Addition of pioglitazone and ramipril to intensive insulin therapy in type 2 diabetic patients improves vascular dysfunction by different mechanisms

Marianella Fernandez, Curtis Triplitt, Estela Wajcberg, Apiradee A. Sriwijilkamol, Nicholas Musi, Kenneth Cusi, Ralph DeFronzo, Eugenio Cersosimo

Research output: Contribution to journalArticlepeer-review

33 Scopus citations


OBJECTIVE- We examined the relationship between glycemic control, vascular reactivity, and inflammation in type 2 diabetic subjects. RESEARCH DESIGN AND METHODS- Thirty subjects with type 2 diabetes were initiated on intensive insulin therapy (continuous subcutaneous insulin infusion [n = 12] or multiple daily injections [n = 18]) and then randomized to either pioglitazone (PIO group;45 mg/day), ramipril (RAM group; 10 mg/day), or placebo (PLC group) for 36 weeks. Euglycemic-hyperinsulinemic clamp was used to quantify insulin resistance, and plethysmography was used to assess changes in forearm blood flow (FBF) after 1) 5 min of reactive hyperemia and 2) brachial artery infusion of acetylcholine (7.5, 15, and 30 μg/min) and sodium nitroprusside (3 and 10 μg/min). RESULTS- The decreases in A1C (∼9.0-7.0%) and fasting plasma glucose (∼190-128 mg/dl) were equal in all groups. In the PIO group, glucose disposal increased from 3.1 to 4.7 mg · kg-1 · min-1, and there was a greater decrease in plasma triglycerides (∼148 vs. 123 mg/dl) and free fatty acids (∼838 vs. 595 mEq/l) compared with the RAM or PLC groups (P < 0.05). Plasma adiponectin doubled with pioglitazone treatment (6.2 ± 0.7 to 13.1 ± 1.8 μg/ml), while endothelin-1 decreased only with ramipril treatment (2.5 ± 0.2 to 1.1 ± 0.2 pg/ml) (P < 001). The increase in FBF during reactive hyperemia (215%) and acetylcholine (from 132 to 205%, 216 to 262%, and 222 to 323%) was greater in the PIO versus RAM or PLC groups. In contrast, FBF during sodium nitroprusside treatment was greater in the RAM group (141-221% and 218-336%) compared with the PIO or PLC groups (all P < 0.05). CONCLUSIONS- Addition of pioglitazone or ramipril to intensive insulin therapy in type 2 diabetes further improves vascular dysfunction. Pioglitazone enhances endothelial-mediated vasodilation, whereas ACE inhibition enhances endothelial-independent vasodilation. These different vascular effects, combined with the observation that pioglitazone decreases free fatty acids and triglycerides and increases adiponectin, while ramipril reduces endothelin-1, suggest that different mechanisms underlie the vascular responses.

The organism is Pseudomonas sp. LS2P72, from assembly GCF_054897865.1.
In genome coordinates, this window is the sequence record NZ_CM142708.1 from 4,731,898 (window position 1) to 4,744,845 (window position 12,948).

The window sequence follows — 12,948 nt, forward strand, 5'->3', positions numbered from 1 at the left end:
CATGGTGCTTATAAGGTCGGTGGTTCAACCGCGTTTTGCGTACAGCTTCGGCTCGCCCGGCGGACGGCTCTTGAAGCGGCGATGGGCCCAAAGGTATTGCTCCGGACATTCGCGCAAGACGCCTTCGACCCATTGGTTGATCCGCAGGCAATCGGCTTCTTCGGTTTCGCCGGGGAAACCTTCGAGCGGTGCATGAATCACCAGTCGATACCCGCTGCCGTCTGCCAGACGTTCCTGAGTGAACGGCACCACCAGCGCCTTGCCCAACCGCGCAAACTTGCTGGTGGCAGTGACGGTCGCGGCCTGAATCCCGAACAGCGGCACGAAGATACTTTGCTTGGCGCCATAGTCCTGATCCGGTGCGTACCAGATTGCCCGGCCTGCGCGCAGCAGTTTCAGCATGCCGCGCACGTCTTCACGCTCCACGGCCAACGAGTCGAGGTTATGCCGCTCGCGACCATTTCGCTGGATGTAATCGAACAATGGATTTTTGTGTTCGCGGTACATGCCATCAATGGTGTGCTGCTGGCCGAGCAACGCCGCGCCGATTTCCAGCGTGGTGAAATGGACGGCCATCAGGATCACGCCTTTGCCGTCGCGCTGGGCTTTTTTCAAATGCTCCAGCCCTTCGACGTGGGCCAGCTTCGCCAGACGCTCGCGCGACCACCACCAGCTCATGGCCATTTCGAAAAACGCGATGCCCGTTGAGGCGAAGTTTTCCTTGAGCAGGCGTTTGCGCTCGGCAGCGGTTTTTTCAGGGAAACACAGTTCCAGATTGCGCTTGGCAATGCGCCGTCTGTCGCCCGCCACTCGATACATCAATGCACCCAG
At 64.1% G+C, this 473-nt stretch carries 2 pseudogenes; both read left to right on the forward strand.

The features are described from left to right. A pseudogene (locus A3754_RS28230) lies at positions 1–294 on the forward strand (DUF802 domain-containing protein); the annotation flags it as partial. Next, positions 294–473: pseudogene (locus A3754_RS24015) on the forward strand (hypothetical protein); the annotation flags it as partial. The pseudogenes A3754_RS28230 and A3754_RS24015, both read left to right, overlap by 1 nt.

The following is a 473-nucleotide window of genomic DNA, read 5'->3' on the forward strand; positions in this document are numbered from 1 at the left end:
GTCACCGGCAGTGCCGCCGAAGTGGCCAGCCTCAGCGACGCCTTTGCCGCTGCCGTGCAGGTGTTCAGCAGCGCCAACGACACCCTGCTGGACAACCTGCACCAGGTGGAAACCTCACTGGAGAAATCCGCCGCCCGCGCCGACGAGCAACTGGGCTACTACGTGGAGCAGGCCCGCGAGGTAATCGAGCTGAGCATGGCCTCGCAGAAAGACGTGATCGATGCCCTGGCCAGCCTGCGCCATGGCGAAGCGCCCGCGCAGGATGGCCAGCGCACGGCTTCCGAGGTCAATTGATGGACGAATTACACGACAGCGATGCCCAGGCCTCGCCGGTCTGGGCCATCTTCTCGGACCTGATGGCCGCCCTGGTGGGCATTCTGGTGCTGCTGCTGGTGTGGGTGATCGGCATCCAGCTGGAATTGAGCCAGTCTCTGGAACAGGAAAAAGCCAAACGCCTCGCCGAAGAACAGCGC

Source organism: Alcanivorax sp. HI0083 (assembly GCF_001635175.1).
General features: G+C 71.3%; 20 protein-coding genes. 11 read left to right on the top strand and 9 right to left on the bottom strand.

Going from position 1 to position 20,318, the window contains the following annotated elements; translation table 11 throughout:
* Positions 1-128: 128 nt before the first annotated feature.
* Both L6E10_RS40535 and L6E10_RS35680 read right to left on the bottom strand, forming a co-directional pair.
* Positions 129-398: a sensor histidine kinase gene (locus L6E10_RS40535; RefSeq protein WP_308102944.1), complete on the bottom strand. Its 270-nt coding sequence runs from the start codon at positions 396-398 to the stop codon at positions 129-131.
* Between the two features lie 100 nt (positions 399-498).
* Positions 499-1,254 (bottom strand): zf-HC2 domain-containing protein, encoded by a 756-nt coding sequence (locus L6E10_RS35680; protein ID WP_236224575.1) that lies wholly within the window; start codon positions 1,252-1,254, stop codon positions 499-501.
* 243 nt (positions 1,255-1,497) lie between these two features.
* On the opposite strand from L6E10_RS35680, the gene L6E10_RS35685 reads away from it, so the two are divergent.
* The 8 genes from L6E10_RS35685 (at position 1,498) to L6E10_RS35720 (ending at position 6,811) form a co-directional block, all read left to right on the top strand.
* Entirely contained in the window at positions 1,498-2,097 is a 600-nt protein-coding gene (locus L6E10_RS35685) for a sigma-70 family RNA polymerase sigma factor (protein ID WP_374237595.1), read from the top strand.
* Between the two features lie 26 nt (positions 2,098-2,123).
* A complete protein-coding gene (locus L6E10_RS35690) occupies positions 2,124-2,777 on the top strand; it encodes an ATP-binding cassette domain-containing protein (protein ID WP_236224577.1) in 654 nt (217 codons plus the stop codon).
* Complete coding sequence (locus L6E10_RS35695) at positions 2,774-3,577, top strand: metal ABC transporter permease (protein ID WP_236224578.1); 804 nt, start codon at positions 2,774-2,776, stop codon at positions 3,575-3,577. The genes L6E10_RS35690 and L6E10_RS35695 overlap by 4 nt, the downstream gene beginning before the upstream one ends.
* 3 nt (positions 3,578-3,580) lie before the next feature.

Original languageEnglish (US)
Pages (from-to)121-127
Number of pages7
JournalDiabetes care
Issue number1
StatePublished - Jan 2008

ASJC Scopus subject areas

  • Advanced and Specialized Nursing
  • Internal Medicine
  • Endocrinology, Diabetes and Metabolism


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